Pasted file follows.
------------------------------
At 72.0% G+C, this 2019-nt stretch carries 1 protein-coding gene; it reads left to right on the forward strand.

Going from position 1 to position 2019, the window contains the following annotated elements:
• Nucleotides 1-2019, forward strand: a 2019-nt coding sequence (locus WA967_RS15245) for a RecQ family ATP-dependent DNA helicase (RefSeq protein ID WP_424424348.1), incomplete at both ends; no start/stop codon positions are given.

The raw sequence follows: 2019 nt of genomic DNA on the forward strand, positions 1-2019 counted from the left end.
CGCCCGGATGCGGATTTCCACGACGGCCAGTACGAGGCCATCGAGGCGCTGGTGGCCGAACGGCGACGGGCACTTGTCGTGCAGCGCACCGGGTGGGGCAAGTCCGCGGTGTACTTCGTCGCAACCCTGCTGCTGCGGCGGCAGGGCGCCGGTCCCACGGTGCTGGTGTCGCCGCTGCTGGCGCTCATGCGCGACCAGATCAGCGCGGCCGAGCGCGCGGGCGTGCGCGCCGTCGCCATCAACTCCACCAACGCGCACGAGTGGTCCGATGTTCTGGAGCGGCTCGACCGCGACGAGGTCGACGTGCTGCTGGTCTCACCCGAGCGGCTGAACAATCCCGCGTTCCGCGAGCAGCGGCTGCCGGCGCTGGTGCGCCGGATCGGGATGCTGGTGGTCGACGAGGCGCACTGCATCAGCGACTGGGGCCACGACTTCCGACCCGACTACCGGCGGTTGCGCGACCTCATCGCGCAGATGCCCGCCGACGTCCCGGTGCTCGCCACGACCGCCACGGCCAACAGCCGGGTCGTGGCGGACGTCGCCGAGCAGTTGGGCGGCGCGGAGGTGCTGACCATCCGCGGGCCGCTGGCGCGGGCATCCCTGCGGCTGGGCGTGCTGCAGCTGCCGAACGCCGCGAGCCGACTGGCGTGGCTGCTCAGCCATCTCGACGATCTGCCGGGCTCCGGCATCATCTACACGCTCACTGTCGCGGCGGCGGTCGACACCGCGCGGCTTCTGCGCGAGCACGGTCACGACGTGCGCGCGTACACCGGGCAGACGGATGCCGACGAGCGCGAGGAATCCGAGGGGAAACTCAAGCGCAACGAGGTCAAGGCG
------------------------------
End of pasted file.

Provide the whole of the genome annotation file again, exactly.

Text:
At 72.0% G+C, this 2019-nt stretch carries 1 protein-coding gene; it reads left to right on the forward strand.

Going from position 1 to position 2019, the window contains the following annotated elements:
• Nucleotides 1-2019, forward strand: a 2019-nt coding sequence (locus WA967_RS15245) for a RecQ family ATP-dependent DNA helicase (RefSeq protein ID WP_424424348.1), incomplete at both ends; no start/stop codon positions are given.

The raw sequence follows: 2019 nt of genomic DNA on the forward strand, positions 1-2019 counted from the left end.
CGCCCGGATGCGGATTTCCACGACGGCCAGTACGAGGCCATCGAGGCGCTGGTGGCCGAACGGCGACGGGCACTTGTCGTGCAGCGCACCGGGTGGGGCAAGTCCGCGGTGTACTTCGTCGCAACCCTGCTGCTGCGGCGGCAGGGCGCCGGTCCCACGGTGCTGGTGTCGCCGCTGCTGGCGCTCATGCGCGACCAGATCAGCGCGGCCGAGCGCGCGGGCGTGCGCGCCGTCGCCATCAACTCCACCAACGCGCACGAGTGGTCCGATGTTCTGGAGCGGCTCGACCGCGACGAGGTCGACGTGCTGCTGGTCTCACCCGAGCGGCTGAACAATCCCGCGTTCCGCGAGCAGCGGCTGCCGGCGCTGGTGCGCCGGATCGGGATGCTGGTGGTCGACGAGGCGCACTGCATCAGCGACTGGGGCCACGACTTCCGACCCGACTACCGGCGGTTGCGCGACCTCATCGCGCAGATGCCCGCCGACGTCCCGGTGCTCGCCACGACCGCCACGGCCAACAGCCGGGTCGTGGCGGACGTCGCCGAGCAGTTGGGCGGCGCGGAGGTGCTGACCATCCGCGGGCCGCTGGCGCGGGCATCCCTGCGGCTGGGCGTGCTGCAGCTGCCGAACGCCGCGAGCCGACTGGCGTGGCTGCTCAGCCATCTCGACGATCTGCCGGGCTCCGGCATCATCTACACGCTCACTGTCGCGGCGGCGGTCGACACCGCGCGGCTTCTGCGCGAGCACGGTCACGACGTGCGCGCGTACACCGGGCAGACGGATGCCGACGAGCGCGAGGAATCCGAGGGGAAACTCAAGCGCAACGAGGTCAAGGCG